New Shin Bet Chief Takes Office

The new head of Shin Bet, Israel’s internal security service, took office Monday. His identity is a state secret.

He replaced Avraham Shalom, who resigned three months ago after he and several top aides were accused of perjury in an attempt to cover up the deaths of two Arab bus hijackers at the hands of security agents in 1984. Shalom and his associates received blanket pardons from President Chaim Herzog although none was ever formally charged with any offense.

Shalom, who ended a paid leave of absence Monday, has been working with his successor for the past two weeks to ensure a smooth transition. While the scandal surrounding Shin Bet has died down, the new chief has to cope with an ongoing controversy surrounding the continued employment of two Shin Bet legal aides directly involved in the alleged perjury.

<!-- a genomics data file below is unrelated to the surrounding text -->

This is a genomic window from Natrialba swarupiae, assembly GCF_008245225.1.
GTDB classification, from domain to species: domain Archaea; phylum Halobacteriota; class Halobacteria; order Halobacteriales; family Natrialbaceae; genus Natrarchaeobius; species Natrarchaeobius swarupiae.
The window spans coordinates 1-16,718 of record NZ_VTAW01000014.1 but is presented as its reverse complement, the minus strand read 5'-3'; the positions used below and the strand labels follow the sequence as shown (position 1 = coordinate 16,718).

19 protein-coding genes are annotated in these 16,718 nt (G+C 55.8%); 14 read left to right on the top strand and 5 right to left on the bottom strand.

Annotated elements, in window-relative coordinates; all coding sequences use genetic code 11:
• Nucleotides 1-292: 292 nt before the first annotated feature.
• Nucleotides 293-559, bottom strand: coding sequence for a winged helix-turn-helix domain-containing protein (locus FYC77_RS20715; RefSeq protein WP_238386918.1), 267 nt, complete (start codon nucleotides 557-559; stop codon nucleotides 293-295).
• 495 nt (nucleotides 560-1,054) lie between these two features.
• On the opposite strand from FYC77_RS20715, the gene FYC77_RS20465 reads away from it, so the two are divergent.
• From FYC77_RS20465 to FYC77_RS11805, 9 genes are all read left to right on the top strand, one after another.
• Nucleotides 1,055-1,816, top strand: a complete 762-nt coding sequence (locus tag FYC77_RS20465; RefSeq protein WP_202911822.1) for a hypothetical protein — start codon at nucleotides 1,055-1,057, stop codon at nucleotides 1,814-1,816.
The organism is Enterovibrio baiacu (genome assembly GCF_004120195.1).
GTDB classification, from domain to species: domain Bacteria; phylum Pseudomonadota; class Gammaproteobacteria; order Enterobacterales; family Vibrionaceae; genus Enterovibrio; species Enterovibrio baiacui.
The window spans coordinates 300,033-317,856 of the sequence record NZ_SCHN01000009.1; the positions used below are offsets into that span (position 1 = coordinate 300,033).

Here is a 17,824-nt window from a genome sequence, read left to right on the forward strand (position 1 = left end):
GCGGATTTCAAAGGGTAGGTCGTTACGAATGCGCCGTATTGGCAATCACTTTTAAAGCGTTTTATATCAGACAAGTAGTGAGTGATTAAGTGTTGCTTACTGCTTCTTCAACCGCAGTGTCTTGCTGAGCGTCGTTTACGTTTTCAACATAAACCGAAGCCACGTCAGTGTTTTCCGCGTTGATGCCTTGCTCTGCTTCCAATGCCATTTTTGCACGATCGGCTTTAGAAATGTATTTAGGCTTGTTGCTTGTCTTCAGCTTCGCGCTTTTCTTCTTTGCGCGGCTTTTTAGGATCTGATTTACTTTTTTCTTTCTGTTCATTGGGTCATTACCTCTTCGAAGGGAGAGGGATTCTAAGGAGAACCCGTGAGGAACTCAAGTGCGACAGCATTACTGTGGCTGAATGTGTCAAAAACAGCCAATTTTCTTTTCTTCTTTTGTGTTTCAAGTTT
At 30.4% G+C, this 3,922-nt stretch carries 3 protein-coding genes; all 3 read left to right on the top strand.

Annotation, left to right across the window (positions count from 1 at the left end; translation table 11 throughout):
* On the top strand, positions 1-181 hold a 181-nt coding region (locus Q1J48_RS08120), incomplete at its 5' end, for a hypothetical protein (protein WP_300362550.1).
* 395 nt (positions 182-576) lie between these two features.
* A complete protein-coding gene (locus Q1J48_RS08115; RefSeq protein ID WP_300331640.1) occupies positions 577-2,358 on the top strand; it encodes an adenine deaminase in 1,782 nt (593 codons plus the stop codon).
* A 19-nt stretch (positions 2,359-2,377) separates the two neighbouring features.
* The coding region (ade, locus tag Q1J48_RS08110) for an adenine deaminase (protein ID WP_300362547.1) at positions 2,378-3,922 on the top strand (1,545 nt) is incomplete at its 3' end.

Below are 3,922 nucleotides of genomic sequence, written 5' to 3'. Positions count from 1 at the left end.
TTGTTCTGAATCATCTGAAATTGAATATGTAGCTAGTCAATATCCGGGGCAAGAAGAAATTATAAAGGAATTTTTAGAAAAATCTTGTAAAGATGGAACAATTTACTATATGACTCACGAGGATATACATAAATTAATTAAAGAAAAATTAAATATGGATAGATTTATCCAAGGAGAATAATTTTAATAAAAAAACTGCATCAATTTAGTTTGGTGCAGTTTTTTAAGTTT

Their dismissal has been demanded by lawyers working in the State Attorney’s Office who refuse to cooperate professionally with the secret service until the men are fired. If the unofficial boycott continues, accused terrorists may not be brought to justice.

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